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A Study Finds...

By Rabbi Eli Teitelbaum

Everyone seems to be making studies on any imaginable subject under the sun and most people drink a daily dose of their nonsensical findings without even questioning what these studies prove, who made them, and what they were based on. “Don’t confuse me with the facts,” is the average person’s response when shown the flaws upon which some of these “scientific” or general studies are based on.  And so theories on miracle cures of all sorts, and the strangest opinions on anything imaginable, are accepted without the slightest hesitation or thought. So long as a prominent scientist, The New York Times, or some politician lends his name, all is acceptable.

If three out of four doctors recommend vitamin X for a cold, no one is interested in knowing what the other millions of doctors have to say on the matter, or how much these three doctors were paid to give their endorsement on the product, or if they are the owners of the said vitamin company. We simply put our brain into neutral and refuse to engage the gears. We are living in the computer age and expect machines to do the thinking for us. And so if the computer tells us that four plus three is eight, we don’t even stop to realize that the computer has gone awry – we just continue on as if all is fine and dandy.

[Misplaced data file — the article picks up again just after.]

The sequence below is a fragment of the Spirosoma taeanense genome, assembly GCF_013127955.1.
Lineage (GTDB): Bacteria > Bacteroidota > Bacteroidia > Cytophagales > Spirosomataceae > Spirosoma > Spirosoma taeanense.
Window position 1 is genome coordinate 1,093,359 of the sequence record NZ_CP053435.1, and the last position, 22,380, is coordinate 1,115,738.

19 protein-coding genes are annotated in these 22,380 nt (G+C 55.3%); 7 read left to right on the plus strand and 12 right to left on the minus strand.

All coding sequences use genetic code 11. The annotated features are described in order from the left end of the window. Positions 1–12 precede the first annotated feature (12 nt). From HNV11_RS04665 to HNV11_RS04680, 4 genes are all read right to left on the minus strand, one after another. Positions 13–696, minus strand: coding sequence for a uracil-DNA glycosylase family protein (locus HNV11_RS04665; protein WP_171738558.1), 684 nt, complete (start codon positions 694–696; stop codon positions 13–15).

It seems that one can sell people shares of cheese from the moon so long as you hire a good Hollywood publicity agent. No wonder “Sparkling Spring Water” from the pure wells of Kalamazoo has become a billion dollar business, and vitamins of every kind are flying off the shelves of Health Food Centers. There are fish oil pills that claim they add a hundred years to your life as it supposedly has been done to people living in a well hidden remote village in Japan, and there are great kabalists that can know both your past and your future just by reading your kesuba or mezuzah, so long as you have the right amount of money in your bank account and are willing to part with some of it.

When a prominent bais din once asked me how I know that people should not invest their money with a person who’s offering 18% return on people’s money, I replied, “Would you invest your money in a gold mine he claims to have discovered in his back yard?” It seems as if people want to fantasize and believe that magic is real and that the impossible is possible if we just want it to be. No wonder that the book “Harry Potter” has become the world’s best seller.

I’m beginning to wonder if people are just very na├»ve or gullible, or have we simply lost our ability of critical analysis or just given up our desire to think for ourselves? Perhaps someone should make a study to find out the answer!

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